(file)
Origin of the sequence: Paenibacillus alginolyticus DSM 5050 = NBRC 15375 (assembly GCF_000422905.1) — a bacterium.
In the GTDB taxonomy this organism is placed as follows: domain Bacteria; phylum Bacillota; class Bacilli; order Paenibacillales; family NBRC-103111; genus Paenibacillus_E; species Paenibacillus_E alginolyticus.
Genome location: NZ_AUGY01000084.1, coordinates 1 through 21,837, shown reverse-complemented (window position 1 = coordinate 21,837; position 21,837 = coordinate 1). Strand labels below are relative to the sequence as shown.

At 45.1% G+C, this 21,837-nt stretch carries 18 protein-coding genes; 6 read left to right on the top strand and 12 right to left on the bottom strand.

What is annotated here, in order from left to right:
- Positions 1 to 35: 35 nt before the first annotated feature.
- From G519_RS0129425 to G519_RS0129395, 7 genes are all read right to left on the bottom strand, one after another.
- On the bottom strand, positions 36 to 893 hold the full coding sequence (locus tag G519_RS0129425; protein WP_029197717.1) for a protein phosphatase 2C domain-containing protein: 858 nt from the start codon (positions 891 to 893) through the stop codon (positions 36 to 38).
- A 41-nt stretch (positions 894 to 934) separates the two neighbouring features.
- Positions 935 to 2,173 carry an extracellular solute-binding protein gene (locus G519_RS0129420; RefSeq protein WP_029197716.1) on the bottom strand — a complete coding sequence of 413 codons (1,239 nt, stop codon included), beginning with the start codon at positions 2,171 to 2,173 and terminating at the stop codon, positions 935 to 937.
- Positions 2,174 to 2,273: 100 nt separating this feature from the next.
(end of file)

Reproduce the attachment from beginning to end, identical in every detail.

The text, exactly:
Origin of the sequence: Paenibacillus alginolyticus DSM 5050 = NBRC 15375 (assembly GCF_000422905.1) — a bacterium.
In the GTDB taxonomy this organism is placed as follows: domain Bacteria; phylum Bacillota; class Bacilli; order Paenibacillales; family NBRC-103111; genus Paenibacillus_E; species Paenibacillus_E alginolyticus.
Genome location: NZ_AUGY01000084.1, coordinates 1 through 21,837, shown reverse-complemented (window position 1 = coordinate 21,837; position 21,837 = coordinate 1). Strand labels below are relative to the sequence as shown.

At 45.1% G+C, this 21,837-nt stretch carries 18 protein-coding genes; 6 read left to right on the top strand and 12 right to left on the bottom strand.

What is annotated here, in order from left to right:
- Positions 1 to 35: 35 nt before the first annotated feature.
- From G519_RS0129425 to G519_RS0129395, 7 genes are all read right to left on the bottom strand, one after another.
- On the bottom strand, positions 36 to 893 hold the full coding sequence (locus tag G519_RS0129425; protein WP_029197717.1) for a protein phosphatase 2C domain-containing protein: 858 nt from the start codon (positions 891 to 893) through the stop codon (positions 36 to 38).
- A 41-nt stretch (positions 894 to 934) separates the two neighbouring features.
- Positions 935 to 2,173 carry an extracellular solute-binding protein gene (locus G519_RS0129420; RefSeq protein WP_029197716.1) on the bottom strand — a complete coding sequence of 413 codons (1,239 nt, stop codon included), beginning with the start codon at positions 2,171 to 2,173 and terminating at the stop codon, positions 935 to 937.
- Positions 2,174 to 2,273: 100 nt separating this feature from the next.